x Abu Dhabi, UAEThursday 27 July 2017

Top 10 football films

With the documentary Blue Moon Rising, about Manchester City, released last week, we look at 10 of the best movies about the beautiful game.

The premiere of Blue Moon Rising by the Bafta-nominated director Stewart Sugg. The film, which follows the fortunes of the Manchester City through the 2009-2010 season, is available on DVD.
The premiere of Blue Moon Rising by the Bafta-nominated director Stewart Sugg. The film, which follows the fortunes of the Manchester City through the 2009-2010 season, is available on DVD.

As Mario Balotelli gleefully scored the two goals for Manchester City on Sunday, reigniting the club's charge for the English Premier League title in the process, there was at least one filmmaker who would have been cheering them on. The Bafta-nominated director Stewart Sugg followed the fortunes of the club and its supporters throughout the 2009-10 season for his documentary Blue Moon Rising, which enjoyed a cinematic release in September, and a Middle East premiere last week. This week, as the team's fans urge them towards glory, the all-important DVD is available.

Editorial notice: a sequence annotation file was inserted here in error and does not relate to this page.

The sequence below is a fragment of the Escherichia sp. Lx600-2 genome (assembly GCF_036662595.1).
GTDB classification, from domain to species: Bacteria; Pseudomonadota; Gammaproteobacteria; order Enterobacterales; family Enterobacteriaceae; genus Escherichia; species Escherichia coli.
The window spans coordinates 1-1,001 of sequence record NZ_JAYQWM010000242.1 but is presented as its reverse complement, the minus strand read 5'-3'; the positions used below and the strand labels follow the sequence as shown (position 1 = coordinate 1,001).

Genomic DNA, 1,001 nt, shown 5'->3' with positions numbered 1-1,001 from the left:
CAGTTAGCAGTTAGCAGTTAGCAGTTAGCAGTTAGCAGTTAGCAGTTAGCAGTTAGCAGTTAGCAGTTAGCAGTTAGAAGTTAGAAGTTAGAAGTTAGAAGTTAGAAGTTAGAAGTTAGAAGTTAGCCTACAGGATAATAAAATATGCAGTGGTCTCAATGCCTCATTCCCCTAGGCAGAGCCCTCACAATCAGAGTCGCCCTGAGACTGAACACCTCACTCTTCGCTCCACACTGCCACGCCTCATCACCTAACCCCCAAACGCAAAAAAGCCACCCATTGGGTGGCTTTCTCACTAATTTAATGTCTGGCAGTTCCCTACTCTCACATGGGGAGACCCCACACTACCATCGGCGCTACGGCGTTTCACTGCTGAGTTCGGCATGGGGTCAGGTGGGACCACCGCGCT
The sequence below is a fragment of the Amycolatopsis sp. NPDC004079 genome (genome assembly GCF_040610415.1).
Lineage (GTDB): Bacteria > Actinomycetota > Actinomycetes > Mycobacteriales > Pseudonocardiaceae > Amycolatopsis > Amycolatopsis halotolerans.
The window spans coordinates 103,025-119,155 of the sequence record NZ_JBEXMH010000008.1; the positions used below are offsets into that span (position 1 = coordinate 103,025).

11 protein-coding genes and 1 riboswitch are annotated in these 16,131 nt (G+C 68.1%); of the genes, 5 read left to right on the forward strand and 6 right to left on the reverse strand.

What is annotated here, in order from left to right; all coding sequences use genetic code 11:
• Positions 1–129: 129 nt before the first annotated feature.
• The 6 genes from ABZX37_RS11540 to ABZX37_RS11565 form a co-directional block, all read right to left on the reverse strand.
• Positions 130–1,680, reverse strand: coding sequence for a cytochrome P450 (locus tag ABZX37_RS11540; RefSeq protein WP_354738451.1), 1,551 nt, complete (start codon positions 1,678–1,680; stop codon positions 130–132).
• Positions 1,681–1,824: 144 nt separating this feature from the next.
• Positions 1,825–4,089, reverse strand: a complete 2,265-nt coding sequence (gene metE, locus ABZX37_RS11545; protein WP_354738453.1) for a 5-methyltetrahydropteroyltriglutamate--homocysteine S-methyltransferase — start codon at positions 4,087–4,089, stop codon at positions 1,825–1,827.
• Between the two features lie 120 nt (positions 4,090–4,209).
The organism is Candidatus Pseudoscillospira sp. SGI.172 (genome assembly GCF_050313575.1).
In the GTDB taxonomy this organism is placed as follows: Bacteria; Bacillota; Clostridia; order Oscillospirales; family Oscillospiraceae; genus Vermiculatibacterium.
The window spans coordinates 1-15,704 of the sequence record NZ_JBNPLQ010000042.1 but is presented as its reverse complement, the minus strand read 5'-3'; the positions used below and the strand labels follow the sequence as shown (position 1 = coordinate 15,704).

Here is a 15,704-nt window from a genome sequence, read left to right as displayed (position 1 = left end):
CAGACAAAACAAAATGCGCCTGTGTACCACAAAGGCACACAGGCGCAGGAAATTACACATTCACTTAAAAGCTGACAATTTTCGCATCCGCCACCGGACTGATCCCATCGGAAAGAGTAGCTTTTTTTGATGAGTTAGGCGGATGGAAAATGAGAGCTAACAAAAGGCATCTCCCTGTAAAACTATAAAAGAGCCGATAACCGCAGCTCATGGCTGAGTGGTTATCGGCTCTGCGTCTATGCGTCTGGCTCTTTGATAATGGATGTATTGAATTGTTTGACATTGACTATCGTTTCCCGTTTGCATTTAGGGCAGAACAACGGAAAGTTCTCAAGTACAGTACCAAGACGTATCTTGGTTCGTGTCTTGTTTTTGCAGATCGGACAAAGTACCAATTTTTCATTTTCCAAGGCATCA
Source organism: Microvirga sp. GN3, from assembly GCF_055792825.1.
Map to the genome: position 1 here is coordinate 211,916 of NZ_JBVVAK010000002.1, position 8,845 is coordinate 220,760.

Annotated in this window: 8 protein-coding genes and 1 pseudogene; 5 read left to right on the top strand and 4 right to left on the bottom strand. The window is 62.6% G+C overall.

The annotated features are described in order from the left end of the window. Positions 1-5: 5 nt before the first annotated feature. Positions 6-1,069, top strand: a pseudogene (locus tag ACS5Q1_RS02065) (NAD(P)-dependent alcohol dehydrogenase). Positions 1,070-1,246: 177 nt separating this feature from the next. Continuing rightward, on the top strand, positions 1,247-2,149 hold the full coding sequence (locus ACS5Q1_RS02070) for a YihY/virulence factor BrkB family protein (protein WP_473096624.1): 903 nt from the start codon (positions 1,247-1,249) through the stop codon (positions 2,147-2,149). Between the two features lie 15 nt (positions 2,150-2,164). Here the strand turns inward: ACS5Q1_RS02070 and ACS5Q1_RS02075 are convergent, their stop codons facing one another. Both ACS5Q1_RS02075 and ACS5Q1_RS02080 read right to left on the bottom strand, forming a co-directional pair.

Sugg's film is interesting because it's less a behind-the-scenes look at what happens in the gilded dressing rooms of football millionaires and more a study of the joys and heartbreaks of the most important people at any football club - its supporters. Sometimes, it's difficult to empathise with the sheer passion of these fans. But in placing five die-hards at the centre of the action, it's a creditable addition to the ever-growing canon of films that have football at their very heart. Here are 10 of the best.

Escape To Victory (1981)

It's WWII and a group of Allied prisoners of war agree to play a game against a German team, only to find it's a propaganda stunt. But then they realise the match might be their chance to escape.

Unbelievably, this is actually based on a true story, but it was quite a gamble for the director John Huston to include so many actual professional footballers in the cast - including Pelé, Bobby Moore and most of the Ipswich Town team. But dodgy acting was nothing compared with the questionable footballing nous of the professional actors; legend has it that Sylvester Stallone wanted to score the winning goal, despite being cast as the goalkeeper. And yet, somehow it all works as a guilty pleasure - even though the ending is somewhat given away by the title.

Zidane: A 21st Century Portrait (2006)